We wrongly assume that prayer is somehow akin to procrastination—putting off the work. The truth is, prayer is a necessary part of the work.
Many men, especially in the global West, are addicted to work. It’s understandable— productivity offers a cleaner high than any drug, and without the hangover. This can be equally (even especially) true for pastors, because we are rightly careful about not being lazy or unfruitful in ministry. We want to prove ourselves hard workers in the Lord’s vineyard, so that we hear, “Well done, good and faithful servant.” Prayer, though, doesn’t always feel as productive to us as chaining ourselves to the computer, leading a board meeting, counseling a troubled member, reading a good book with an aspiring pastor, or getting out there and doing the work of an evangelist.
The overcorrection, then, is to neglect or shortchange supplication because we wrongly assume that prayer is somehow akin to procrastination—putting off the work. The truth is, prayer is a necessary part of the work. Prayer shows our dependence on God. It honors him as the source of all blessing, and it reminds us that converting individuals and growing churches are his works, not ours (1 Cor. 2:14–16; 3:6–7). Jesus reassures us that if we abide in him, and his words abide in us, we can ask anything according to his will and know that he will give it to us (John 15:10, 16). What a promise! I fear it is so familiar to many of us that we are in danger of hearing it as trite. Yet we must hear it as that which rouses us from our sleepy prayerlessness and drives us joyfully to our knees.
What then should we pray for as we begin to work for the health and holiness of the church? (1) What more appropriate prayers could a pastor pray for the church he serves than the prayers of Paul for the churches he planted (Eph. 1:15–23; 3:16–21; Phil. 1:9–11; Col. 1:9–12; 2 Thess. 1:11–12)? Allow these prayers to be a starting point for praying Scripture more broadly and consistently. This is another way you can unleash the transforming power of the gospel on the lives of church members. (2) Pray that your preaching of the gospel would be faithful, accurate, and clear. (3) Pray for the increasing maturity of the congregation, that your local church would grow in corporate love, holiness, and sound doctrine, such that the testimony of the church in the community would be distinctively pure and attractive to unbelievers. (4) Pray for sinners to be converted and the church to be built up through your preaching of the gospel. (5) Pray for opportunities for yourself and other church members to do personal evangelism.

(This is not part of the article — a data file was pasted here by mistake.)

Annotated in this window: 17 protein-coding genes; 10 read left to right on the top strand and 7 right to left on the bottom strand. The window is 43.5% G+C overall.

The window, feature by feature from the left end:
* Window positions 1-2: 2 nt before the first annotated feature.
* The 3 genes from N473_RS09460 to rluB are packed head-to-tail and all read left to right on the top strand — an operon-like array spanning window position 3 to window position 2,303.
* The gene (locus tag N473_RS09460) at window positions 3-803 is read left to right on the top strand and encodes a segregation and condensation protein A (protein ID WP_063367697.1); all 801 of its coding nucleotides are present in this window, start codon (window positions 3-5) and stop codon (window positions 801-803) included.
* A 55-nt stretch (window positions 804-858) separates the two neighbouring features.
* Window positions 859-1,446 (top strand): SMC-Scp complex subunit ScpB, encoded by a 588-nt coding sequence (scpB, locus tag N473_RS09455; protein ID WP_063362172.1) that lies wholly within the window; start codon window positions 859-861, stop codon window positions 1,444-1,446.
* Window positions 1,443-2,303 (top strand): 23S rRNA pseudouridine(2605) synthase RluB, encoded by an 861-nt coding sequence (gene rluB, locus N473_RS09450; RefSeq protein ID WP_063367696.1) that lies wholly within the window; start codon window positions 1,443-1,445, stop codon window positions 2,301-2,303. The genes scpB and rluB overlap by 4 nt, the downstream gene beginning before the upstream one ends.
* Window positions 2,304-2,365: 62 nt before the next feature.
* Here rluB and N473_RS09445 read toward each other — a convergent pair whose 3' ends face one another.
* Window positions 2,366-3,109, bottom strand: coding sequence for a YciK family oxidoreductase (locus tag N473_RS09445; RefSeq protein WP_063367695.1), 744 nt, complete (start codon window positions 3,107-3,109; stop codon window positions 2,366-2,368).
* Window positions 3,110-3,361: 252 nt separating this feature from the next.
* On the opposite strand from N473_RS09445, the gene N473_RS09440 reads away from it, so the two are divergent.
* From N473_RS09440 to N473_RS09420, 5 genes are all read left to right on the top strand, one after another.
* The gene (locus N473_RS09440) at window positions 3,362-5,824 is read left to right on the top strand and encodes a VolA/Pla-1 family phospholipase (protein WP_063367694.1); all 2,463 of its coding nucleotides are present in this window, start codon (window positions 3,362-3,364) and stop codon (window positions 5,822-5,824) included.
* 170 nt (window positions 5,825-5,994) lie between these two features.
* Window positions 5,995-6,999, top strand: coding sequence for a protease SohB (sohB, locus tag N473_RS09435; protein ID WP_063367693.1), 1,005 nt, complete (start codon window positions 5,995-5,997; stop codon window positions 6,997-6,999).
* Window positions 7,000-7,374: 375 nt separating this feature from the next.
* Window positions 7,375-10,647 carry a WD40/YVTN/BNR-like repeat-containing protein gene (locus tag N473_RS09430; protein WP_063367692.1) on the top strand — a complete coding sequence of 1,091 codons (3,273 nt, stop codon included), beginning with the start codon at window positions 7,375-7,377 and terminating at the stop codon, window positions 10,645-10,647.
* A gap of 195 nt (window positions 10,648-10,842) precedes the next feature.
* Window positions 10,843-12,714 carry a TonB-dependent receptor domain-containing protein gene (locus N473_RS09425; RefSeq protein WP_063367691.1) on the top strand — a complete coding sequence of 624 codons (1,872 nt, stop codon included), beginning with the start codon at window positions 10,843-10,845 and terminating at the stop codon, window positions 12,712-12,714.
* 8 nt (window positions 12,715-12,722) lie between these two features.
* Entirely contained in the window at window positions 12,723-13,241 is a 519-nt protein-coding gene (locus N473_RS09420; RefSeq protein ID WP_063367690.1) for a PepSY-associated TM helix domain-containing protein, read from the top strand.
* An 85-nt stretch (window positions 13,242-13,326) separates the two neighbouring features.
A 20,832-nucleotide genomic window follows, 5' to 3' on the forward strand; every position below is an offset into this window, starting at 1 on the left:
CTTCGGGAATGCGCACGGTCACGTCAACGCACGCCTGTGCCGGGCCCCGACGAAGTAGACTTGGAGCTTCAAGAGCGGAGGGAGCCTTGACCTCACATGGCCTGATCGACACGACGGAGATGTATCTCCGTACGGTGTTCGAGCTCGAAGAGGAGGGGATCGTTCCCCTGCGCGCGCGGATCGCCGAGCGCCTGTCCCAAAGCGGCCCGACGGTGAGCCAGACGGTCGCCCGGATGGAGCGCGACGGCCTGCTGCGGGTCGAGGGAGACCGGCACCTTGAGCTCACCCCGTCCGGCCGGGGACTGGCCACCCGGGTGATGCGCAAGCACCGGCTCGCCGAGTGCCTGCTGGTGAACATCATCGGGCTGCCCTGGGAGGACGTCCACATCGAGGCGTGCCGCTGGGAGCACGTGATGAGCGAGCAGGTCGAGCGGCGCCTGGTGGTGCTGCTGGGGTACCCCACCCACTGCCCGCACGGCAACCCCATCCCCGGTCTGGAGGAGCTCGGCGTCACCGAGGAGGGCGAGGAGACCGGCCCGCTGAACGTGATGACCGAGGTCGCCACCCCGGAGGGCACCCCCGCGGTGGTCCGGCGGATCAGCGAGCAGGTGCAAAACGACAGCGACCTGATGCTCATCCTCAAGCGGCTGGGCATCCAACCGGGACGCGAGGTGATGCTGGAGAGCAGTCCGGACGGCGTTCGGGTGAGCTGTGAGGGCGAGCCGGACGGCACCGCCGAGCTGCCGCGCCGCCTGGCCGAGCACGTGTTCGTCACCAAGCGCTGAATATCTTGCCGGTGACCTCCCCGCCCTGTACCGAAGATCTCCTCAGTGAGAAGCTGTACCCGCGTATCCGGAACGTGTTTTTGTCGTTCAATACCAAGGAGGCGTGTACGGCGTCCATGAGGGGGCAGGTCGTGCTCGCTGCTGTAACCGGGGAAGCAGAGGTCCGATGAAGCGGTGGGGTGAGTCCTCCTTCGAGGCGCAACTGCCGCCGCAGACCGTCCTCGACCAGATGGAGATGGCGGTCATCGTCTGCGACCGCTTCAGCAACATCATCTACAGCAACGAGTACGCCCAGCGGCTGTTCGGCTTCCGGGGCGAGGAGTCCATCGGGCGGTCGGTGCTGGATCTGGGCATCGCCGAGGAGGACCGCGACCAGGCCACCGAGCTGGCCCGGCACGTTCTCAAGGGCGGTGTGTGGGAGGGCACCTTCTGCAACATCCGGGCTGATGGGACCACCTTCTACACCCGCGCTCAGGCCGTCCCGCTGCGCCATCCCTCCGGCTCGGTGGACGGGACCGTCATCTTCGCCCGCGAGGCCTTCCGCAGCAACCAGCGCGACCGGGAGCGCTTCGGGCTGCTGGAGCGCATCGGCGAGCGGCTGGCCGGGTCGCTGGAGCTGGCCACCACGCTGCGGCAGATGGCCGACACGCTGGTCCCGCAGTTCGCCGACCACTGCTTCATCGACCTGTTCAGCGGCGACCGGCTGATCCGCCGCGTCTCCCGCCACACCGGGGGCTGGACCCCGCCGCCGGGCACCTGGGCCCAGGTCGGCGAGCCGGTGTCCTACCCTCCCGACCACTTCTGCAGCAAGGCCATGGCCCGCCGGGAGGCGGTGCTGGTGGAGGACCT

One of the most practical things you can do for your own personal prayer life, and for the prayer lives of other church members, is to assemble a church membership directory (with pictures, if possible) so that everyone in the church can be praying through it a page a day. Our church’s membership directory has about twenty-seven people on a normal page. We also have sections for members in the area who are unable to attend and for members out of the area; one page for elders, deacons, deaconesses, officers, staff members, and interns; and sections that record the children of church members, supported seminarians, supported workers (like missionaries), and former staff members and interns. We usually encourage people to pray through the page number that corresponds to the current day of the month (e.g., June 1, page 1; June 2, page 2; etc.).
Model for your congregation faithfulness in praying through the directory in your own devotional times, and publicly encourage them to make praying through the directory a daily habit. Your prayers for people don’t have to be long—just biblical. Perhaps choose one or two phrases from Scripture to pray for them, and then pray a meaningful sentence or two from what you know is going on in their lives at present.
Get to know the sheep in your flock well so that you can pray for them more particularly. And for those you don’t yet know well, simply pray for them what you see in your daily Bible reading. Modeling this kind of prayer for others, and encouraging the congregation to join you, can be a powerful influence for growth in the church. It encourages selflessness in people’s individual prayer lives, and one of the most important benefits is that it helps to cultivate a corporate culture of prayer that will gradually come to characterize your church as people faithfully pray.